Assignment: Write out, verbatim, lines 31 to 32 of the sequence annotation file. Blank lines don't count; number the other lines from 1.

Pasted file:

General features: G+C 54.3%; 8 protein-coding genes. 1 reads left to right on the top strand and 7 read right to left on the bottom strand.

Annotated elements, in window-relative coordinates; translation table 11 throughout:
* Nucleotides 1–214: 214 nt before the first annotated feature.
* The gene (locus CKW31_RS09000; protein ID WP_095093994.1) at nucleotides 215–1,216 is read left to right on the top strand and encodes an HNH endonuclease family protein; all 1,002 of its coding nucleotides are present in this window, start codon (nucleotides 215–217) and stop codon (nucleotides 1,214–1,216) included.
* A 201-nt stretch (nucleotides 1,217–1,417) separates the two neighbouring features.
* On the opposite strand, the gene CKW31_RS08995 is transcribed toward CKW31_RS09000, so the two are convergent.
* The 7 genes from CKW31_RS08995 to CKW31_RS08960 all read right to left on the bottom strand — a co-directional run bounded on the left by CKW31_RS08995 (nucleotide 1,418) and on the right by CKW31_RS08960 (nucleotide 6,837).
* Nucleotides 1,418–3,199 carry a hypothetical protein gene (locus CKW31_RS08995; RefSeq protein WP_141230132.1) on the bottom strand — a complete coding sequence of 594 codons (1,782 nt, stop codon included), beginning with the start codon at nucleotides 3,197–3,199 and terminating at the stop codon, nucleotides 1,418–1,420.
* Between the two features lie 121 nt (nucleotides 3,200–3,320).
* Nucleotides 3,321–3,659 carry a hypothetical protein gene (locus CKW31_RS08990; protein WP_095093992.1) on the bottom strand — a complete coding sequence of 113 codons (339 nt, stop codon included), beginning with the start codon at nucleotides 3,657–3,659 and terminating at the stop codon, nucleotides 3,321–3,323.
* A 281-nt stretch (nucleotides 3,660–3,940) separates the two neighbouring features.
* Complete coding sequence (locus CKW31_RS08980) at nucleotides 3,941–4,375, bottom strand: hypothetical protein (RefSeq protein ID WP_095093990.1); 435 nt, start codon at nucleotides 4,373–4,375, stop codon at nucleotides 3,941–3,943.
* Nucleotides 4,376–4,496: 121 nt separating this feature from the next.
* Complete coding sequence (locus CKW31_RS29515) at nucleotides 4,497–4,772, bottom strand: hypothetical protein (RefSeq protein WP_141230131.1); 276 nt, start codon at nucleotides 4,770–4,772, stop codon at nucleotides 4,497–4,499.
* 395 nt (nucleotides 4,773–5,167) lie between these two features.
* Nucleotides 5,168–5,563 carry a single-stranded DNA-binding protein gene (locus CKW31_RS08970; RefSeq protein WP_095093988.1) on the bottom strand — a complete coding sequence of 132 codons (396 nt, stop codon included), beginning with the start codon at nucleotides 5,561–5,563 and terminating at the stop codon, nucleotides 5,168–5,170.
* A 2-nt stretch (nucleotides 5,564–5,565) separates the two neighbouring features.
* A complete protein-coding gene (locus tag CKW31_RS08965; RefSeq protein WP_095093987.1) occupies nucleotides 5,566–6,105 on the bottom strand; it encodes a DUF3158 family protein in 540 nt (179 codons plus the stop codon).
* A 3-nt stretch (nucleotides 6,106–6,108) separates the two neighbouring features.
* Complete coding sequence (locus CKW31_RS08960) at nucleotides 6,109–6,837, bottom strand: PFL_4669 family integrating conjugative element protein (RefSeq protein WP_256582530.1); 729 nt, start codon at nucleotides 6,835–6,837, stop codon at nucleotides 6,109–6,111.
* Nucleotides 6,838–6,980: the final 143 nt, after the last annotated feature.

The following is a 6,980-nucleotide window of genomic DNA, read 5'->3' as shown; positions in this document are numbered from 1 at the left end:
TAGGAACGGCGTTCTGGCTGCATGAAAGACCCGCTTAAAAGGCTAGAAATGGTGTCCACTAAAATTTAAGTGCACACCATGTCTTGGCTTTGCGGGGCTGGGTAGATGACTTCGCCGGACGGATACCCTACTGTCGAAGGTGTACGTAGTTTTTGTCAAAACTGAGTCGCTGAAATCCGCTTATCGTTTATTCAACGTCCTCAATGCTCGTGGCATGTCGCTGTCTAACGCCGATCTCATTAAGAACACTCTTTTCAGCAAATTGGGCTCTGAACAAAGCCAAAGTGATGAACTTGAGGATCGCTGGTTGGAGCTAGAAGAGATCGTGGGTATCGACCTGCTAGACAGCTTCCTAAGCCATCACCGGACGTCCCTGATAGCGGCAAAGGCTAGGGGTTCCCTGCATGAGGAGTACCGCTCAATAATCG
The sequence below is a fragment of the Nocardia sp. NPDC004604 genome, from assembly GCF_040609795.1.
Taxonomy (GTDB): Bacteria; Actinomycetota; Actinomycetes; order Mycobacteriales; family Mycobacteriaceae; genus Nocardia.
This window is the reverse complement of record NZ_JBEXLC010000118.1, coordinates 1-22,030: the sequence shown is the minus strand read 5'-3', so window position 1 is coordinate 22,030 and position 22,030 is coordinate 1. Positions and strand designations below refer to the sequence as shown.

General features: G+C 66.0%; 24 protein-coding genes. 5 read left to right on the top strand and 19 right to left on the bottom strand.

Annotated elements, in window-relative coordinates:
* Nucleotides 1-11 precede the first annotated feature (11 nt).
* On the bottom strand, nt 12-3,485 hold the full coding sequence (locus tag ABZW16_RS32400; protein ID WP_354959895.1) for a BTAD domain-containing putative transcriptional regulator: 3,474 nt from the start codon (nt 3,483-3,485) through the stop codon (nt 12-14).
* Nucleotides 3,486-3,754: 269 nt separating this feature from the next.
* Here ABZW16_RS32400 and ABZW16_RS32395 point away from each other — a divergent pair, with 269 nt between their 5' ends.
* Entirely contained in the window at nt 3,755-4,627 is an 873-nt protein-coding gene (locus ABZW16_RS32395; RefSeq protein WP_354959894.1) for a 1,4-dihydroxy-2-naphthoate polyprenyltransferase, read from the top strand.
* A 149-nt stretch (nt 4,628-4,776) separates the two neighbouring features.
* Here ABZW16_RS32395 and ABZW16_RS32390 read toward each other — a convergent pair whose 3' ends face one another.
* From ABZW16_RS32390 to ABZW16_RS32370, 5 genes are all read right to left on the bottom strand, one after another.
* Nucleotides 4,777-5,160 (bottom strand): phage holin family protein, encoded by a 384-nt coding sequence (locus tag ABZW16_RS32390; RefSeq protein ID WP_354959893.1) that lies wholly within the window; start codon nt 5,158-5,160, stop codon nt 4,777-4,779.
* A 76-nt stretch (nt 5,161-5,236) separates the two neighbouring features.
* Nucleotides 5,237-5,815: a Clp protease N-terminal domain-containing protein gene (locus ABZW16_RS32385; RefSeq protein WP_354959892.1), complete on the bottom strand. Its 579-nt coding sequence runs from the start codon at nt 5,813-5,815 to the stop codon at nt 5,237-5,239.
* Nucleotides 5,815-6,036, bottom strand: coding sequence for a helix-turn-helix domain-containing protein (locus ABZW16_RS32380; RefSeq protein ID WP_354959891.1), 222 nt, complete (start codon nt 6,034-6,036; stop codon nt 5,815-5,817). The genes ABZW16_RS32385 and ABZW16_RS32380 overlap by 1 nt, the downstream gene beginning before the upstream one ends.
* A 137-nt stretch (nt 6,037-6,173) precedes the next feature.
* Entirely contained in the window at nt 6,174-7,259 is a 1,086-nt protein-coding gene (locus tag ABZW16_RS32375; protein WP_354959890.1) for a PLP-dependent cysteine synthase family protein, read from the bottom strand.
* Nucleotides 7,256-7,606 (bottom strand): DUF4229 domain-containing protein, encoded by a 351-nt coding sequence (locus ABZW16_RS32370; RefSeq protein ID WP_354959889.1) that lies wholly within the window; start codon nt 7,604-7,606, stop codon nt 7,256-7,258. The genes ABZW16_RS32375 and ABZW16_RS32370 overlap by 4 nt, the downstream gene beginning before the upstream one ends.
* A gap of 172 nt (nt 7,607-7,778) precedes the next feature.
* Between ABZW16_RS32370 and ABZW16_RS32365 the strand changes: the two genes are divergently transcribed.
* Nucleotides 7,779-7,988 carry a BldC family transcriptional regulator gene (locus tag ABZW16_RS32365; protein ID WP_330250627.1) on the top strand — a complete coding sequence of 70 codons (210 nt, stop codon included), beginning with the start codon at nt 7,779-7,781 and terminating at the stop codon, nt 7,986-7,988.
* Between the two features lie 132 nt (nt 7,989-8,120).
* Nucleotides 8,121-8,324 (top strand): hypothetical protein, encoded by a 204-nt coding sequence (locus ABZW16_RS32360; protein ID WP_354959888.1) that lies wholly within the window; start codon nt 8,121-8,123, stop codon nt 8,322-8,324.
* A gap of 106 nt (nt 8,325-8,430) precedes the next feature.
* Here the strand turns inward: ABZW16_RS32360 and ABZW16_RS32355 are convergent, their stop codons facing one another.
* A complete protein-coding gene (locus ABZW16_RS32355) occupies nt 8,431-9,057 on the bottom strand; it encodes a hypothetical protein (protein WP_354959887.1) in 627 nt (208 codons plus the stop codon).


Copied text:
* Nucleotides 3,486-3,754: 269 nt separating this feature from the next.
* Here ABZW16_RS32400 and ABZW16_RS32395 point away from each other — a divergent pair, with 269 nt between their 5' ends.